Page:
Mitochondrial replacement moratorium should be reconsidered, researchers say.
Mothers with mitochondrial DNA mutations often give birth to children who face incurable and fatal illnesses. But a much-studied form of mitochondrial replacement (MR) could prevent the transmission of such diseases from mothers to children, researchers say.
For that reason, two researchers argue that the US moratorium that includes MR should be reconsidered through a process that engages the public, medical professionals, the US Food and Drug Administration, and Congress.
The authors—Eli Adashi, MD, professor of medical science at the Warren Alpert Medical School, and Harvard Law School Professor I. Glenn Cohen, JD—make their case in a March 2018 commentary in Obstetrics & Gynecology.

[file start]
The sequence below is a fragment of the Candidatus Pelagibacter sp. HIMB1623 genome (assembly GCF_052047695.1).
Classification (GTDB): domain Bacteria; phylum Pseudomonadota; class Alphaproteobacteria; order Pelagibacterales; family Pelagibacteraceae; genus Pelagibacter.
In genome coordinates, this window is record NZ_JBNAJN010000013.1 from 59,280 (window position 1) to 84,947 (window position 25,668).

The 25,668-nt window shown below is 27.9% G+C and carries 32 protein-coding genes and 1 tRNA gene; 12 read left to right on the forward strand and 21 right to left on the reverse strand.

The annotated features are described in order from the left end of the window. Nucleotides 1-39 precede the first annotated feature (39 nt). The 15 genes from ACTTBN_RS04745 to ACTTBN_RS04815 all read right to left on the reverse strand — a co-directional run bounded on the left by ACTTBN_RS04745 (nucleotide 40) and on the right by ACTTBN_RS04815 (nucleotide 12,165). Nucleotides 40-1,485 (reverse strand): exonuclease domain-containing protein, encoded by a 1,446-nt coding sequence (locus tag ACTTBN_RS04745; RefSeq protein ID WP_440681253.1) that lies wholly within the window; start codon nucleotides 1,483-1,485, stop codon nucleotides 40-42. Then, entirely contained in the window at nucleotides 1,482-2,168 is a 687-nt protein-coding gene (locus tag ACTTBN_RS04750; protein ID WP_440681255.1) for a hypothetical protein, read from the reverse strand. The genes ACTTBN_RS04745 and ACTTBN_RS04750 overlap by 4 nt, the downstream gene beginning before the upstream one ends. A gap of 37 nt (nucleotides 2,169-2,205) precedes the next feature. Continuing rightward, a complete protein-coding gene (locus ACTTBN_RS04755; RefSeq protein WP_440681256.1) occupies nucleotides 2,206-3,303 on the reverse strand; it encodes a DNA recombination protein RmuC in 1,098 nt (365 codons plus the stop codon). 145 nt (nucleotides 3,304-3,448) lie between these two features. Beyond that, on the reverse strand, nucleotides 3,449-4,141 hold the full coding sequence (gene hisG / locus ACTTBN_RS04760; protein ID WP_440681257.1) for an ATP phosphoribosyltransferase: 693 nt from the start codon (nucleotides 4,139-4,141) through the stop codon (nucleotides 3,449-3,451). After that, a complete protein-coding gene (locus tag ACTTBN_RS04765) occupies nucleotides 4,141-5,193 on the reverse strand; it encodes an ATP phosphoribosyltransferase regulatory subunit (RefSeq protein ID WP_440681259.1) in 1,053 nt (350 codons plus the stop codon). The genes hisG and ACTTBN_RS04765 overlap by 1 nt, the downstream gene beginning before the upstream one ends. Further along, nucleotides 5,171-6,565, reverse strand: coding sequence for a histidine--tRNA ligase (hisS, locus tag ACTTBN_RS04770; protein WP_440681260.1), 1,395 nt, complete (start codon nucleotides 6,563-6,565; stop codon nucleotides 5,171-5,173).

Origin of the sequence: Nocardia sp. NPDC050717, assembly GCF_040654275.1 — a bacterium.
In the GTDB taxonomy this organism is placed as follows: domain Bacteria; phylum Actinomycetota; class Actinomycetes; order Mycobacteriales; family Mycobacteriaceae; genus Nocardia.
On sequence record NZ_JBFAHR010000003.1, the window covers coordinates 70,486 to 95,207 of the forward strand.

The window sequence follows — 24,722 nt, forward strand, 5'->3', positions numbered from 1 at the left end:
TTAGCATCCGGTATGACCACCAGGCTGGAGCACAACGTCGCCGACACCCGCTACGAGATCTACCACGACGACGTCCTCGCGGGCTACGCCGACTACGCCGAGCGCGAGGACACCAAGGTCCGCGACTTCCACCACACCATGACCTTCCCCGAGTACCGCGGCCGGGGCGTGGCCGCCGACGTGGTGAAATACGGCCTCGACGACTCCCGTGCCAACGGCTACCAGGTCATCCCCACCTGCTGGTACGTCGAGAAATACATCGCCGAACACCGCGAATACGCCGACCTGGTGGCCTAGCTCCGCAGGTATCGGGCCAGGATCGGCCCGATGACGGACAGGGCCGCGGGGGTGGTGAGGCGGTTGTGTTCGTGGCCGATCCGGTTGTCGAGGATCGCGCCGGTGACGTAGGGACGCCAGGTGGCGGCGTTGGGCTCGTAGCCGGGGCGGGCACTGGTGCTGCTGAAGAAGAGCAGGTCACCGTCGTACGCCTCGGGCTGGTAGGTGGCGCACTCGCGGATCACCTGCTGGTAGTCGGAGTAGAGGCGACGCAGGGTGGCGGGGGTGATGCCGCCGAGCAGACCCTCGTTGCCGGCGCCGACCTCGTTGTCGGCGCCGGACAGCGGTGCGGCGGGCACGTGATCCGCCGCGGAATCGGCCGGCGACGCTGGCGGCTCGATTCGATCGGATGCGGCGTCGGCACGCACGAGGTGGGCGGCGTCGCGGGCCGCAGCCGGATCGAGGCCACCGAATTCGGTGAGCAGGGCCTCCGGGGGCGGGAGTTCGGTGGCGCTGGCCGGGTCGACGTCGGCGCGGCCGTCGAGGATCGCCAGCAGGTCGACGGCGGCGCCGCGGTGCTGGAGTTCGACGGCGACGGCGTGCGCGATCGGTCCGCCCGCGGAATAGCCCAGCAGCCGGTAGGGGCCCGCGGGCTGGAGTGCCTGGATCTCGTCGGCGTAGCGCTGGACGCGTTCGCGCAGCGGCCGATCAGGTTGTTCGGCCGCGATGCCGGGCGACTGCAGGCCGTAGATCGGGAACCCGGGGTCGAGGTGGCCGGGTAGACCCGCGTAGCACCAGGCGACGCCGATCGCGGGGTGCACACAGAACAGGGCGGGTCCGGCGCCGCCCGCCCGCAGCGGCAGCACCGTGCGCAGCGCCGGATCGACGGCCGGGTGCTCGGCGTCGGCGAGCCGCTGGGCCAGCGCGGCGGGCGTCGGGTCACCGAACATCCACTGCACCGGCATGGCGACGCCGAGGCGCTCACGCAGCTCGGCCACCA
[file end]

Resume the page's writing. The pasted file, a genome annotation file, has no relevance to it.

Such a process could clarify the benefits of the procedure—namely, the births of healthy children—and decouple it from misplaced concerns about genetic editing of embryos, the authors wrote. MR therapy simply replaces mutation-bearing mitochondria in oocytes with donated mutation-free mitochondria.
“A thousand children are born every year in the US with serious, life-threatening issues that in a better world could be prevented by mitochondrial replacement,” Adashi says. “While I have every respect for the sanctity of life, this issue is not about the sanctity of life. There is an inherent hypocrisy in holding this procedure hostage at the expense of 1,000 children each year who are doomed to die a painful death. There is nothing anti-life about the procedure, because no embryo is destroyed, and the life of baby is saved.”
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